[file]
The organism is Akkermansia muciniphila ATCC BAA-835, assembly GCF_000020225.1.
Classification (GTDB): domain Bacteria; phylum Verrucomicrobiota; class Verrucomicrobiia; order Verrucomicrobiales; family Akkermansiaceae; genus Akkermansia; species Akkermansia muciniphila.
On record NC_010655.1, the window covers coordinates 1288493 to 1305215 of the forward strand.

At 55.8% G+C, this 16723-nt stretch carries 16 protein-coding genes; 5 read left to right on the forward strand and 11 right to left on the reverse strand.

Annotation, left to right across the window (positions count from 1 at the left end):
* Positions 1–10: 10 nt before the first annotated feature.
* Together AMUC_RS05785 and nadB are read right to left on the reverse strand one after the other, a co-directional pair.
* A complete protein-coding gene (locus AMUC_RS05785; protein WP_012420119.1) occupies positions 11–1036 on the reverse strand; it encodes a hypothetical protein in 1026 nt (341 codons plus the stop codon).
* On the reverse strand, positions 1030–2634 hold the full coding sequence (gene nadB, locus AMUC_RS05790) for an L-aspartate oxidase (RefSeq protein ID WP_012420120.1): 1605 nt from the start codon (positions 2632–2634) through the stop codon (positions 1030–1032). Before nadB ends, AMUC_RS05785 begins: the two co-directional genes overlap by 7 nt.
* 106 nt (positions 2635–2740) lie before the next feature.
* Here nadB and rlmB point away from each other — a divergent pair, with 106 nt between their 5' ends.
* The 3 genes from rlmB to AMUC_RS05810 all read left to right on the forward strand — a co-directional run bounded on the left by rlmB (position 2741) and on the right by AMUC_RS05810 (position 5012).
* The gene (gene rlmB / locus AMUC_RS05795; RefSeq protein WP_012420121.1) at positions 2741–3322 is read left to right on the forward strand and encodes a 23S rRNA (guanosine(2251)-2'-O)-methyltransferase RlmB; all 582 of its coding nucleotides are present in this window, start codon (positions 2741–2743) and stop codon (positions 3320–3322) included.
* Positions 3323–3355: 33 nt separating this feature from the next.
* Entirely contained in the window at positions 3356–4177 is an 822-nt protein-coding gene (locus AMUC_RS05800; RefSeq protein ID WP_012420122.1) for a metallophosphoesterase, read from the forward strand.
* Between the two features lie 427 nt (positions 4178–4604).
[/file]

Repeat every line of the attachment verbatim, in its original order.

The organism is Akkermansia muciniphila ATCC BAA-835, assembly GCF_000020225.1.
Classification (GTDB): domain Bacteria; phylum Verrucomicrobiota; class Verrucomicrobiia; order Verrucomicrobiales; family Akkermansiaceae; genus Akkermansia; species Akkermansia muciniphila.
On record NC_010655.1, the window covers coordinates 1288493 to 1305215 of the forward strand.

At 55.8% G+C, this 16723-nt stretch carries 16 protein-coding genes; 5 read left to right on the forward strand and 11 right to left on the reverse strand.

Annotation, left to right across the window (positions count from 1 at the left end):
* Positions 1–10: 10 nt before the first annotated feature.
* Together AMUC_RS05785 and nadB are read right to left on the reverse strand one after the other, a co-directional pair.
* A complete protein-coding gene (locus AMUC_RS05785; protein WP_012420119.1) occupies positions 11–1036 on the reverse strand; it encodes a hypothetical protein in 1026 nt (341 codons plus the stop codon).
* On the reverse strand, positions 1030–2634 hold the full coding sequence (gene nadB, locus AMUC_RS05790) for an L-aspartate oxidase (RefSeq protein ID WP_012420120.1): 1605 nt from the start codon (positions 2632–2634) through the stop codon (positions 1030–1032). Before nadB ends, AMUC_RS05785 begins: the two co-directional genes overlap by 7 nt.
* 106 nt (positions 2635–2740) lie before the next feature.
* Here nadB and rlmB point away from each other — a divergent pair, with 106 nt between their 5' ends.
* The 3 genes from rlmB to AMUC_RS05810 all read left to right on the forward strand — a co-directional run bounded on the left by rlmB (position 2741) and on the right by AMUC_RS05810 (position 5012).
* The gene (gene rlmB / locus AMUC_RS05795; RefSeq protein WP_012420121.1) at positions 2741–3322 is read left to right on the forward strand and encodes a 23S rRNA (guanosine(2251)-2'-O)-methyltransferase RlmB; all 582 of its coding nucleotides are present in this window, start codon (positions 2741–2743) and stop codon (positions 3320–3322) included.
* Positions 3323–3355: 33 nt separating this feature from the next.
* Entirely contained in the window at positions 3356–4177 is an 822-nt protein-coding gene (locus AMUC_RS05800; RefSeq protein ID WP_012420122.1) for a metallophosphoesterase, read from the forward strand.
* Between the two features lie 427 nt (positions 4178–4604).